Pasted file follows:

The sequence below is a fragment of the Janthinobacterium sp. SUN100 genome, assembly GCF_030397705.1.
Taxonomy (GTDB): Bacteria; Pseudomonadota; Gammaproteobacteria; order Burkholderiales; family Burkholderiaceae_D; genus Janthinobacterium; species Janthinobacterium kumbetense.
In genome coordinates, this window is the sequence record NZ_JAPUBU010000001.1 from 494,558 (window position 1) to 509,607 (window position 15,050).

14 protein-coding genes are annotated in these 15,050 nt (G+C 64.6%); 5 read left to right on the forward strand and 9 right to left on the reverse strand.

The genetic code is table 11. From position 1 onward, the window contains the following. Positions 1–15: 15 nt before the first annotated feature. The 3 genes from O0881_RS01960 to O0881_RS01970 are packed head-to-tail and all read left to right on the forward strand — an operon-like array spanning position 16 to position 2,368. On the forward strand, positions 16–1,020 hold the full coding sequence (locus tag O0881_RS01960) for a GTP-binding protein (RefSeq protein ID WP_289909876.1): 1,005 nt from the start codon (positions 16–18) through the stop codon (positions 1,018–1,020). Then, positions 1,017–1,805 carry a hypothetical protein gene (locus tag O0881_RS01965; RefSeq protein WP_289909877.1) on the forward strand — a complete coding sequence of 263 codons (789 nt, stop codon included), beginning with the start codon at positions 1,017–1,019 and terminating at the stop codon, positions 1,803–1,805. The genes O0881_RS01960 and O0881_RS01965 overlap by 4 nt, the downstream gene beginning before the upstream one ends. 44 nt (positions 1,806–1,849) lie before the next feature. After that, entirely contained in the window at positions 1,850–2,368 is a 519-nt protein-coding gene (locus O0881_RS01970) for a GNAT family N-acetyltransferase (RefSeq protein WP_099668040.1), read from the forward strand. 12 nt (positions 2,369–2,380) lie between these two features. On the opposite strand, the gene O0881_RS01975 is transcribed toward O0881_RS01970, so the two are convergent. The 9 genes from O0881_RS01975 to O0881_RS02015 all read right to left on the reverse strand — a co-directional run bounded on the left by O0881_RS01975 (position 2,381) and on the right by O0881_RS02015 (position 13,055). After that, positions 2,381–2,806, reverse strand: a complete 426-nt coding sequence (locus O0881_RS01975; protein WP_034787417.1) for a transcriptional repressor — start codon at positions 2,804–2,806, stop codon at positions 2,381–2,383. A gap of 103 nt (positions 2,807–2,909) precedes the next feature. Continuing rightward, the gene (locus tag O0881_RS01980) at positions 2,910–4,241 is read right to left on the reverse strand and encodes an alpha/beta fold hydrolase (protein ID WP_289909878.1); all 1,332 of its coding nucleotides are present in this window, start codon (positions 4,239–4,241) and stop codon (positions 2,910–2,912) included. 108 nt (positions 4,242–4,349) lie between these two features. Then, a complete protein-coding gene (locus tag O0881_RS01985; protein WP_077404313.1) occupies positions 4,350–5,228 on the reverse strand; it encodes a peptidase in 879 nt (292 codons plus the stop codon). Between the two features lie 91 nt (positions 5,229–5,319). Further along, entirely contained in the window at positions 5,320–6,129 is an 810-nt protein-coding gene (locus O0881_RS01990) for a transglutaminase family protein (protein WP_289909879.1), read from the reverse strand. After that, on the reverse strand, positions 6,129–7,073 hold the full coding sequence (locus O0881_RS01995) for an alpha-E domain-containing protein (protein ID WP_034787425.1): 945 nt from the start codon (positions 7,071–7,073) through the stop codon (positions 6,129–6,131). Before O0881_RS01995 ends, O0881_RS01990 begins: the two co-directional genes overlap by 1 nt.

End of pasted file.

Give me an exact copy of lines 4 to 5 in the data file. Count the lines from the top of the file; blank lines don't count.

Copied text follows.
14 protein-coding genes are annotated in these 15,050 nt (G+C 64.6%); 5 read left to right on the forward strand and 9 right to left on the reverse strand.

The genetic code is table 11. From position 1 onward, the window contains the following. Positions 1–15: 15 nt before the first annotated feature. The 3 genes from O0881_RS01960 to O0881_RS01970 are packed head-to-tail and all read left to right on the forward strand — an operon-like array spanning position 16 to position 2,368. On the forward strand, positions 16–1,020 hold the full coding sequence (locus tag O0881_RS01960) for a GTP-binding protein (RefSeq protein ID WP_289909876.1): 1,005 nt from the start codon (positions 16–18) through the stop codon (positions 1,018–1,020). Then, positions 1,017–1,805 carry a hypothetical protein gene (locus tag O0881_RS01965; RefSeq protein WP_289909877.1) on the forward strand — a complete coding sequence of 263 codons (789 nt, stop codon included), beginning with the start codon at positions 1,017–1,019 and terminating at the stop codon, positions 1,803–1,805. The genes O0881_RS01960 and O0881_RS01965 overlap by 4 nt, the downstream gene beginning before the upstream one ends. 44 nt (positions 1,806–1,849) lie before the next feature. After that, entirely contained in the window at positions 1,850–2,368 is a 519-nt protein-coding gene (locus O0881_RS01970) for a GNAT family N-acetyltransferase (RefSeq protein WP_099668040.1), read from the forward strand. 12 nt (positions 2,369–2,380) lie between these two features. On the opposite strand, the gene O0881_RS01975 is transcribed toward O0881_RS01970, so the two are convergent. The 9 genes from O0881_RS01975 to O0881_RS02015 all read right to left on the reverse strand — a co-directional run bounded on the left by O0881_RS01975 (position 2,381) and on the right by O0881_RS02015 (position 13,055). After that, positions 2,381–2,806, reverse strand: a complete 426-nt coding sequence (locus O0881_RS01975; protein WP_034787417.1) for a transcriptional repressor — start codon at positions 2,804–2,806, stop codon at positions 2,381–2,383. A gap of 103 nt (positions 2,807–2,909) precedes the next feature. Continuing rightward, the gene (locus tag O0881_RS01980) at positions 2,910–4,241 is read right to left on the reverse strand and encodes an alpha/beta fold hydrolase (protein ID WP_289909878.1); all 1,332 of its coding nucleotides are present in this window, start codon (positions 4,239–4,241) and stop codon (positions 2,910–2,912) included. 108 nt (positions 4,242–4,349) lie between these two features. Then, a complete protein-coding gene (locus tag O0881_RS01985; protein WP_077404313.1) occupies positions 4,350–5,228 on the reverse strand; it encodes a peptidase in 879 nt (292 codons plus the stop codon). Between the two features lie 91 nt (positions 5,229–5,319). Further along, entirely contained in the window at positions 5,320–6,129 is an 810-nt protein-coding gene (locus O0881_RS01990) for a transglutaminase family protein (protein WP_289909879.1), read from the reverse strand. After that, on the reverse strand, positions 6,129–7,073 hold the full coding sequence (locus O0881_RS01995) for an alpha-E domain-containing protein (protein ID WP_034787425.1): 945 nt from the start codon (positions 7,071–7,073) through the stop codon (positions 6,129–6,131). Before O0881_RS01995 ends, O0881_RS01990 begins: the two co-directional genes overlap by 1 nt.